Arthrography is an x-ray examination of a joint that uses a special form of x-ray called fluoroscopy and a contrast material containing iodine. Fluoroscopy makes it possible to see internal organs in motion. When iodine is injected into the joint space, it coats the inner lining of the joint structures and appears bright white on an arthrogram, allowing the radiologist to assess the anatomy and function of the joint.
Your doctor may recommend an arthrogram to evaluate alterations in structure and function of a joint and help to determine the possible need for treatment, including surgery or joint replacement.
An arthrogram is usually done on an outpatient basis. The patient is positioned on the examination table and x-rays are taken of the joint. Next, the skin around the joint is cleansed with antiseptic and a local anesthetic is injected into the area. A needle with an aspiration syringe is then inserted into the joint space. The radiologist will use the syringe to drain the joint fluid, which may be sent to a laboratory for analysis. Next, the contrast material and sometimes air are injected into the joint space and the needle is removed to prevent the contrast material and/or air from escaping. The patient will be asked to move the affected joint to distribute the contrast material throughout the space. X-ray images are then obtained with the joint in various positions. An arthrogram examination is usually completed within 30 minutes.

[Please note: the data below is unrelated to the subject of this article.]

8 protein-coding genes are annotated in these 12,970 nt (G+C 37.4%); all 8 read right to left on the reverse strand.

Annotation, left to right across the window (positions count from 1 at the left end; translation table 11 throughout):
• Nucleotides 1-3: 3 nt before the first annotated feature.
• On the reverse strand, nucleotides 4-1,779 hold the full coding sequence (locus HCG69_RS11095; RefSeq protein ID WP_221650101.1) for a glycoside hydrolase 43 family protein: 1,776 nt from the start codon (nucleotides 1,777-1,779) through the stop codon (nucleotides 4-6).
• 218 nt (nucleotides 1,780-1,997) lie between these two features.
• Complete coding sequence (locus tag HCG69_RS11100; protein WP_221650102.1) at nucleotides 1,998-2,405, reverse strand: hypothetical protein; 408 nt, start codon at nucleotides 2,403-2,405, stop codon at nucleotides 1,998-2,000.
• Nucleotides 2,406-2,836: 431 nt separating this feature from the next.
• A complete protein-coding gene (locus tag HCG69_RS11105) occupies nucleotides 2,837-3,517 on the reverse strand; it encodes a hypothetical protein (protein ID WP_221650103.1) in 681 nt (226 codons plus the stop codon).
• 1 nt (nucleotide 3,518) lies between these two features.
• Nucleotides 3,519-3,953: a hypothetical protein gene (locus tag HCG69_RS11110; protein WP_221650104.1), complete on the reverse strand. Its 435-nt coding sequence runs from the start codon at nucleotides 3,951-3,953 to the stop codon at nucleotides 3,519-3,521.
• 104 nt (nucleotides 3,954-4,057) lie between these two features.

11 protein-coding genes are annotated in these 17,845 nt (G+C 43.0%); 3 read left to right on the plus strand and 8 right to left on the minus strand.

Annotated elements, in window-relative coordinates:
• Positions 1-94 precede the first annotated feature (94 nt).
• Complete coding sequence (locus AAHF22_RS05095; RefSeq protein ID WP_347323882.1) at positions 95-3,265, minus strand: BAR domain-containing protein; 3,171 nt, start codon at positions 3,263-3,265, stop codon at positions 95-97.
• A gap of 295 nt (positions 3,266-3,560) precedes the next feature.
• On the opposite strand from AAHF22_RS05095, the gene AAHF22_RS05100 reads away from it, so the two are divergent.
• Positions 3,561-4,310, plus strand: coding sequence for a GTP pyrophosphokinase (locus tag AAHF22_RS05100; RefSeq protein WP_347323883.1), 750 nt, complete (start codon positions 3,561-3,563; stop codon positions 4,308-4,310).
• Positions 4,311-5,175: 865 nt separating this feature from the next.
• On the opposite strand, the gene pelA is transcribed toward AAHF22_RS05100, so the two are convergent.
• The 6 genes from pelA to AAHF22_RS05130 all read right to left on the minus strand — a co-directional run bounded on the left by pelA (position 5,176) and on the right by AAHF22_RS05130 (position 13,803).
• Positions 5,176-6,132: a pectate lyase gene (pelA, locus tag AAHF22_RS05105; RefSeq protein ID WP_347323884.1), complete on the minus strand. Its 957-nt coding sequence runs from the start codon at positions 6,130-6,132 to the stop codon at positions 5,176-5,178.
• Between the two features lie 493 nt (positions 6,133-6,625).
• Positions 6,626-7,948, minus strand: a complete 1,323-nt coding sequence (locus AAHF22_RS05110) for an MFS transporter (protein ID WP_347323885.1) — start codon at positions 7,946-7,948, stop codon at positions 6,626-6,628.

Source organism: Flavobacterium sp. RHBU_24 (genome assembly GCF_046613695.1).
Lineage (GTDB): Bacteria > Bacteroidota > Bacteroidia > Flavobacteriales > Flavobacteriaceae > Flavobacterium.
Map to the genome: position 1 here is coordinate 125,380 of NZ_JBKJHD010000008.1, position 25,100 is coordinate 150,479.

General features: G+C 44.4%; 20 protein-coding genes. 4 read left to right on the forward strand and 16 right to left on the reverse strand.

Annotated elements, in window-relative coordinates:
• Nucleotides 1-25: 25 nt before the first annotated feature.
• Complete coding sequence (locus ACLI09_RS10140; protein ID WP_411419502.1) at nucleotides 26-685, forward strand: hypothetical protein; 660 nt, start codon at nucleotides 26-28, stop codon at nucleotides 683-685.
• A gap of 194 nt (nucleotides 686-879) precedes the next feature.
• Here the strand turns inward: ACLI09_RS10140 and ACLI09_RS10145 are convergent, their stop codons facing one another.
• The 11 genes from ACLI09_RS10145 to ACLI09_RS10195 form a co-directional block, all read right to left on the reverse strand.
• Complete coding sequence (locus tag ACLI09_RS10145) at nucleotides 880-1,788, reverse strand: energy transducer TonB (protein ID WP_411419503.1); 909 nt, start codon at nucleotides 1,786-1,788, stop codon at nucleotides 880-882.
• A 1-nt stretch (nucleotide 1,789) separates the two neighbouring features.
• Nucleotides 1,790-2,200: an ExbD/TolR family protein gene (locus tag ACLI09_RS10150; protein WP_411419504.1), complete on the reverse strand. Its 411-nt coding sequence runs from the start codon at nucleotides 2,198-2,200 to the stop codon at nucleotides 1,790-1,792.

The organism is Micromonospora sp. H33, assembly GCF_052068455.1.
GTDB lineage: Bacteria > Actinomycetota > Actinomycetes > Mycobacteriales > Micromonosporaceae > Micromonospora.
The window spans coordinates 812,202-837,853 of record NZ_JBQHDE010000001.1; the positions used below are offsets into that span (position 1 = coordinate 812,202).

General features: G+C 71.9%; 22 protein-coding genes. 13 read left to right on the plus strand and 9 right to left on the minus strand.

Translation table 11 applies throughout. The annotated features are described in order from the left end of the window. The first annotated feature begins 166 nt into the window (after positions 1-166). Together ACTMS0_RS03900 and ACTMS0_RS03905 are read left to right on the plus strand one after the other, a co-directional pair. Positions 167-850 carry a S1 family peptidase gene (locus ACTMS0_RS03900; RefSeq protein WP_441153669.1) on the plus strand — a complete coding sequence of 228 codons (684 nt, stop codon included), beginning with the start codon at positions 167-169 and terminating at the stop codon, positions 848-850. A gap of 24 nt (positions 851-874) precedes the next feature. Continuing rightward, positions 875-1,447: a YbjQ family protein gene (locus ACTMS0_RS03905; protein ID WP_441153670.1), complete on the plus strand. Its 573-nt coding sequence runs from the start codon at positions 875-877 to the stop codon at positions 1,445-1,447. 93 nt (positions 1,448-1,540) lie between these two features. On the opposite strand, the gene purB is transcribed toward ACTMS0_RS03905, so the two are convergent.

Low dose radiation produces internal images.
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